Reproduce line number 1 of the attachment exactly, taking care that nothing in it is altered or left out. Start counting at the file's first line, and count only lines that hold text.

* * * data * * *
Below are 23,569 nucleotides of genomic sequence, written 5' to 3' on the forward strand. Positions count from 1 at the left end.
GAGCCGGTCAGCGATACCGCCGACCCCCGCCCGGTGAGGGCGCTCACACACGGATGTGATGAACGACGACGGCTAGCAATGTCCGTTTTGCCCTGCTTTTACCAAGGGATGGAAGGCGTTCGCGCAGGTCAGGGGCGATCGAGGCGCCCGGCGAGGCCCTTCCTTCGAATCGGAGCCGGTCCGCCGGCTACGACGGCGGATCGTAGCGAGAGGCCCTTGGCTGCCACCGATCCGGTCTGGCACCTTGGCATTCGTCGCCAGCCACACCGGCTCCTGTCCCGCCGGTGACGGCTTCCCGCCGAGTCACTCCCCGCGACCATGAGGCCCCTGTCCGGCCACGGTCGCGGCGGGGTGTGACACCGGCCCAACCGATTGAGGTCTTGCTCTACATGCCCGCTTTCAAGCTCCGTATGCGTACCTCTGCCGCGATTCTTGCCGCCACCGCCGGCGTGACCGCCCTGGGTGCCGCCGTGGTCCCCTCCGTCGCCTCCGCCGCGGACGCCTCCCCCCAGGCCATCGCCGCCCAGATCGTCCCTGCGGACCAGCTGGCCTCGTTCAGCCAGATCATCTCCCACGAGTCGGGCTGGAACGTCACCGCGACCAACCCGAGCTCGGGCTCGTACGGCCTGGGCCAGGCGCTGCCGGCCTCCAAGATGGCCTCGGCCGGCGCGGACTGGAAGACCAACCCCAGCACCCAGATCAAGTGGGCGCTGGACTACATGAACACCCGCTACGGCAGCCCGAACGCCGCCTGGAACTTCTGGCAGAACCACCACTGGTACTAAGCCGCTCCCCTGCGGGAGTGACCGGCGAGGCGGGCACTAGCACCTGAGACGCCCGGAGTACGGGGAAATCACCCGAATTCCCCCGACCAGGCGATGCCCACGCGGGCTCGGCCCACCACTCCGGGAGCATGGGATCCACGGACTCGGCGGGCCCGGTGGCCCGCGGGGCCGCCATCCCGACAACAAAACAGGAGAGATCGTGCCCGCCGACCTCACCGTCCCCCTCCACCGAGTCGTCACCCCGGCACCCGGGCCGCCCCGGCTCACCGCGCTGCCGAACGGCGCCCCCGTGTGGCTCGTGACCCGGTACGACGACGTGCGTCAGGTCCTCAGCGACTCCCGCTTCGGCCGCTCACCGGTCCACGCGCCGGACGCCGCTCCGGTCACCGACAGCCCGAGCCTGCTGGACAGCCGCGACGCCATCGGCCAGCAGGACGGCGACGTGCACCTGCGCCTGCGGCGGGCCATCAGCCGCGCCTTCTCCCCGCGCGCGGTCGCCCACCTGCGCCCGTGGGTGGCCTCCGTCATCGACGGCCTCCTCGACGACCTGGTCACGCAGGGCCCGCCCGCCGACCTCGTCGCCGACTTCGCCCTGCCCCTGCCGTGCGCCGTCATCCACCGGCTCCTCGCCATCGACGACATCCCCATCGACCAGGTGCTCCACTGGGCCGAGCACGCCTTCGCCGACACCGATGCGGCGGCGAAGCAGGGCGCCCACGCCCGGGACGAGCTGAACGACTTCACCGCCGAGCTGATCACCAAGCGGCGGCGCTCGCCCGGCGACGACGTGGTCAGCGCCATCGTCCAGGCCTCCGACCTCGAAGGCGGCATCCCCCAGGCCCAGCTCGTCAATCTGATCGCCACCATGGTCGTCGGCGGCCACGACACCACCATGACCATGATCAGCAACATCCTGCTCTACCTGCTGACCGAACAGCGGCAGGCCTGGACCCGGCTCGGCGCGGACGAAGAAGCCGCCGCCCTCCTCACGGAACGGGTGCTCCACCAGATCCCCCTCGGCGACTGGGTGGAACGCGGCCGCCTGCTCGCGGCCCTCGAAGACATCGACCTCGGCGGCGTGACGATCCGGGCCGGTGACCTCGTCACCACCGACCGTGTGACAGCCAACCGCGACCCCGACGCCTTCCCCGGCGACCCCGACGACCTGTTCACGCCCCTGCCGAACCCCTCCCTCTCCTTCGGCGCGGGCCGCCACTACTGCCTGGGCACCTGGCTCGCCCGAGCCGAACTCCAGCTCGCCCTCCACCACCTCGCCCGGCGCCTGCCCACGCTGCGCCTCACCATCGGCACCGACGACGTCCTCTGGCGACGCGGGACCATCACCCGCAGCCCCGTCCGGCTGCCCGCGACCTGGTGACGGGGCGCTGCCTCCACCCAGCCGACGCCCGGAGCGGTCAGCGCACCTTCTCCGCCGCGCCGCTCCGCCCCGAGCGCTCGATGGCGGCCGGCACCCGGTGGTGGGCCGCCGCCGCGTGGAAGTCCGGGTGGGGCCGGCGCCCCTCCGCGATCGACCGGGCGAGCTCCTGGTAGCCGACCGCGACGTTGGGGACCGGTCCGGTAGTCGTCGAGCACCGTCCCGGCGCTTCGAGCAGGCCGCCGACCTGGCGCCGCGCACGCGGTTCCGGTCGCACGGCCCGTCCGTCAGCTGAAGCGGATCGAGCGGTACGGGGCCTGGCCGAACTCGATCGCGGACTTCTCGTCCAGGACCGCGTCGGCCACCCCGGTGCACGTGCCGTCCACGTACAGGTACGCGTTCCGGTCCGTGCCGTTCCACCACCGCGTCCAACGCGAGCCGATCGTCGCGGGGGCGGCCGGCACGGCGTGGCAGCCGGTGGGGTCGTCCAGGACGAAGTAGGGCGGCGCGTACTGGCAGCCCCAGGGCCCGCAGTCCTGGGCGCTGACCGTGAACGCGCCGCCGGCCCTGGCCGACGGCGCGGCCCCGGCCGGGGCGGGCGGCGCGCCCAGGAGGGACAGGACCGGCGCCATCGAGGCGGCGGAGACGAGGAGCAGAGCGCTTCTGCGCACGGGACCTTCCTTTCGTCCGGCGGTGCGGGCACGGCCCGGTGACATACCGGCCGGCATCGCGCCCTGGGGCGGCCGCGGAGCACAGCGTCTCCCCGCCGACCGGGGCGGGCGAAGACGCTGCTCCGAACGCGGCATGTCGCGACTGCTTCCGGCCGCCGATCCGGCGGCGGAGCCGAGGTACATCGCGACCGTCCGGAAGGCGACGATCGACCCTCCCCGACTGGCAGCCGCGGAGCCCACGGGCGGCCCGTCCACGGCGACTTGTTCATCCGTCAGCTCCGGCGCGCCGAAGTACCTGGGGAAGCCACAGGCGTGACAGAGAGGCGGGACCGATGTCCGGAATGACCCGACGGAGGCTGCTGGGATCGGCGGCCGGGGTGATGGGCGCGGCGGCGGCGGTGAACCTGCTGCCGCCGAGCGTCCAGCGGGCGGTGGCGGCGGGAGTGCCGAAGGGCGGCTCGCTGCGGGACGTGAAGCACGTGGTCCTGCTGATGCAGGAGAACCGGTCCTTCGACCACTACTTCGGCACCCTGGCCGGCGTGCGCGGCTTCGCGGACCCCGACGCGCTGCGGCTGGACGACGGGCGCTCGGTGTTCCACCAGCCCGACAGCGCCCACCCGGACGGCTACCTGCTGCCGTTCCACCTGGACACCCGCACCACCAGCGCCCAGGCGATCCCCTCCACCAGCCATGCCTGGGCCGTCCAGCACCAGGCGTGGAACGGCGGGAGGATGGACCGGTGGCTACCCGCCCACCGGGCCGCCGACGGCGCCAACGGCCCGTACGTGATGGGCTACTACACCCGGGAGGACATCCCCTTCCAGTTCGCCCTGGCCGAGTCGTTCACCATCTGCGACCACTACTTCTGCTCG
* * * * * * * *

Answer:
Below are 23,569 nucleotides of genomic sequence, written 5' to 3' on the forward strand. Positions count from 1 at the left end.